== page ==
Glasses can help you to hone your signature look (two words: Jenna Lyons), but for many of us, shopping for new frames is always an ordeal—it can be hard to find a pair that you like after you've left your optician's office. Personally, I am a reluctant glasses wearer—I have yet to find a pair that I'd be happy to wear with a summer dress or that I don't quickly remove to have my picture taken. But seeing as squinting isn't a good look, I've turned to the stylish glasses-wearers I know for the ultimate guide to finding frames you'll love and want to wear.
Scroll below for your key commandments for finding a pair of glasses you'll love when you leave the optician.
Don't just stick to major eyewear brands
Model Joanna Halpin wearing one of Hannah's favourite new eyewear brands, Ace & Tate.
You might be tempted to head straight to Prada, and while that's no bad thing, there are also some under-the-radar brands worth discovering too. "I think having access to so many brands helped me on my journey," adds Hannah. "It can feel depressing at first, but once you start exploring your options, it's a growing industry with pockets of interesting start-ups as well as the über-brands diversifying. I enjoyed the process of Ace & Tate's affordable try-before-you-buy delivery service that you can set up online. For me, it's more worthwhile to buy wisely in the eyewear department than an investment handbag—the sheer cost per wear proves it."
ASOS Lesley wearing her geek glasses.
Know the main rule for finding glasses to suit your face shape
Style du Monde
Jan-Michael Quammie wearing her statement cat-eye glasses.
Street style star Jan-Michael Quammie doesn't need prescription lenses, but she often wears clear frames by Céline, Ray-Ban, Karen Walker and Andy Wolf. She tells me that she loves statement glasses to "punch up a boring outfit," but she uses them more as a "protective barrier," explaining "glasses, for me, are another protective layer, and I feel my face is less exposed when I'm wearing glasses a lot." Jan-Michael prefers to wear cat-eye frames, and she says of finding frames to suit you: "If you have a round face, do a square frame, for longer faces, a cat eye is really flattering, and for anyone who has a small, sharp-featured face, I love the tiny round lenses. But the main rule I go by is that the glasses mustn't be smaller or narrower than your face—so the frames should come out a little bit wider than your face."
Don't worry about following trends
Byrdie's Amy Lawrenson wearing her oversize glasses.
Byrdie UK editorial director Amy Lawrenson warns me of the downside of just following trends: "I bought a pair a few years ago and never wore them. The frames were dark, which I always thought I liked, but in reality, they overtook my face. My new frames are basically what's on trend now—geek glasses—but even when they go out of fashion, I'll still be wearing them. I've had so many compliments and people have said looking at me in these they feel I should have been wearing glasses all along. I've always gone by what's on trend, and it just so happens this pair now are the fashion, but I think when finding glasses, you need to remove yourself from that and look at what truly suits you. Think about what metal or acrylic colour suits your skin tone, and what shape looks best on your face."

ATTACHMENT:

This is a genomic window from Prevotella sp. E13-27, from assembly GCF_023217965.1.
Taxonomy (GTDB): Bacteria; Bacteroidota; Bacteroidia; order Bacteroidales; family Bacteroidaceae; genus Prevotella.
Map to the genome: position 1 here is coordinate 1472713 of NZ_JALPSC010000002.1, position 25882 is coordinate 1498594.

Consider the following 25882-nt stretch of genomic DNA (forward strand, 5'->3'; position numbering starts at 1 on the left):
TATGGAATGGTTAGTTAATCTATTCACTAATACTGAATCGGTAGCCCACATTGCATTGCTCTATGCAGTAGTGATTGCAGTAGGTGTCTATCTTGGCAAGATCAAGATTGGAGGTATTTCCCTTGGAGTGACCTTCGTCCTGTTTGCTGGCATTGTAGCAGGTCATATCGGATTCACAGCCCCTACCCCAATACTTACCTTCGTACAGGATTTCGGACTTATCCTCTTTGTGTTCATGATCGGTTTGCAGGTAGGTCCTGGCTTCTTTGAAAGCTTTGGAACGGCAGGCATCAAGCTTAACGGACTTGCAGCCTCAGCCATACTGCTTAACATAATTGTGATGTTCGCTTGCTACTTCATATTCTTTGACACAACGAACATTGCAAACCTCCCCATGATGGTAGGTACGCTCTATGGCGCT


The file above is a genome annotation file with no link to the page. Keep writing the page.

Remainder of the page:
Take a few days to think about it
Fashion blogger Doina wearing her Gucci geek glasses.
You can feel pressured to make a decision as soon as you've had your eye test, but it pays to take your time and really think about it. "I think go alone first, but then take a couple of people you trust with you to offer a second opinion," advises Amy. "Think about it: You go through all that when shopping for a wedding dress you will wear for maybe 12 hours, glasses you will likely wear every day."
Colour Is As Important As Shape
Elle Fanning wearing her Warby Parker glasses.
Caren Downie, founder of new eyewear brand Byocular.com, tells me that colour is actually more important than silhouette. "Finding the perfect colour is the most important thing; then do you want to make a style statement or want them to blend in to your overall look," she explains. "People often dismiss a shape because the colour doesn’t suit them, I can wear all the Byocular shapes depending on what colour they are."
Don't always listen to the optician
Who What Wear's Nell Block wearing her statement glasses.
When it comes to glasses, people tend to have a lot of opinions about what works and doesn't work for you, but sometimes you should just ignore all that noise and go with what you want to wear. "Sure, there are plenty of people who will tell you what glasses suit your face shape better, but quite honestly they don't have to live with the style," Elinor Block, assistant editor at WWW UK, tells me. "My most recent glasses were not the optician's favourites, but I went with them, and I'm pleased I did."
How to shop for glasses if you don't need glasses
Style du Monde
Jan-Quammie Michael wearing her statement glasses.
Jan-Michael believes that even if you use glasses as a fashion statement, you should still invest in good-quality frames. "There's a certain way you can wear fashion glasses," she explains. "If they are plastic and cheap, I wouldn't do it because they aren't great for your eyes—Ray-Ban does special lenses for people who don't need glasses, and the lenses protect your eyes."